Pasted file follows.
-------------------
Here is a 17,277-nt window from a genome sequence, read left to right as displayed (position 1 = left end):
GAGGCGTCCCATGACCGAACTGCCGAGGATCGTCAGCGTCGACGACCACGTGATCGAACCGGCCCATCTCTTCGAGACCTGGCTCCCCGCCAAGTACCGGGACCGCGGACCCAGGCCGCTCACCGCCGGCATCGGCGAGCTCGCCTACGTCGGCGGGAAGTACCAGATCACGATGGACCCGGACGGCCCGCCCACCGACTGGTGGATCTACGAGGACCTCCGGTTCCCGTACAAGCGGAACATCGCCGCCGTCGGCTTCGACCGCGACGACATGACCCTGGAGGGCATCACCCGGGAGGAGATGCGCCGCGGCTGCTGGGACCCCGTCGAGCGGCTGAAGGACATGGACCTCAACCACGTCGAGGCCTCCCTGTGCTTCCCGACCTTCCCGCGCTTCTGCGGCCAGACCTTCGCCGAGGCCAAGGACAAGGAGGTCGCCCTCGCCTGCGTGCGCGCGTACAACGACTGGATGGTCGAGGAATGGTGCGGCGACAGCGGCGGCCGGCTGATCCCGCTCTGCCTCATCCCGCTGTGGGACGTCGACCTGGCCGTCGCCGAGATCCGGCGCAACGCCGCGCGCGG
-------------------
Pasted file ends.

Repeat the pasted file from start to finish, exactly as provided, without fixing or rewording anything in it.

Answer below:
Here is a 17,277-nt window from a genome sequence, read left to right as displayed (position 1 = left end):
GAGGCGTCCCATGACCGAACTGCCGAGGATCGTCAGCGTCGACGACCACGTGATCGAACCGGCCCATCTCTTCGAGACCTGGCTCCCCGCCAAGTACCGGGACCGCGGACCCAGGCCGCTCACCGCCGGCATCGGCGAGCTCGCCTACGTCGGCGGGAAGTACCAGATCACGATGGACCCGGACGGCCCGCCCACCGACTGGTGGATCTACGAGGACCTCCGGTTCCCGTACAAGCGGAACATCGCCGCCGTCGGCTTCGACCGCGACGACATGACCCTGGAGGGCATCACCCGGGAGGAGATGCGCCGCGGCTGCTGGGACCCCGTCGAGCGGCTGAAGGACATGGACCTCAACCACGTCGAGGCCTCCCTGTGCTTCCCGACCTTCCCGCGCTTCTGCGGCCAGACCTTCGCCGAGGCCAAGGACAAGGAGGTCGCCCTCGCCTGCGTGCGCGCGTACAACGACTGGATGGTCGAGGAATGGTGCGGCGACAGCGGCGGCCGGCTGATCCCGCTCTGCCTCATCCCGCTGTGGGACGTCGACCTGGCCGTCGCCGAGATCCGGCGCAACGCCGCGCGCGG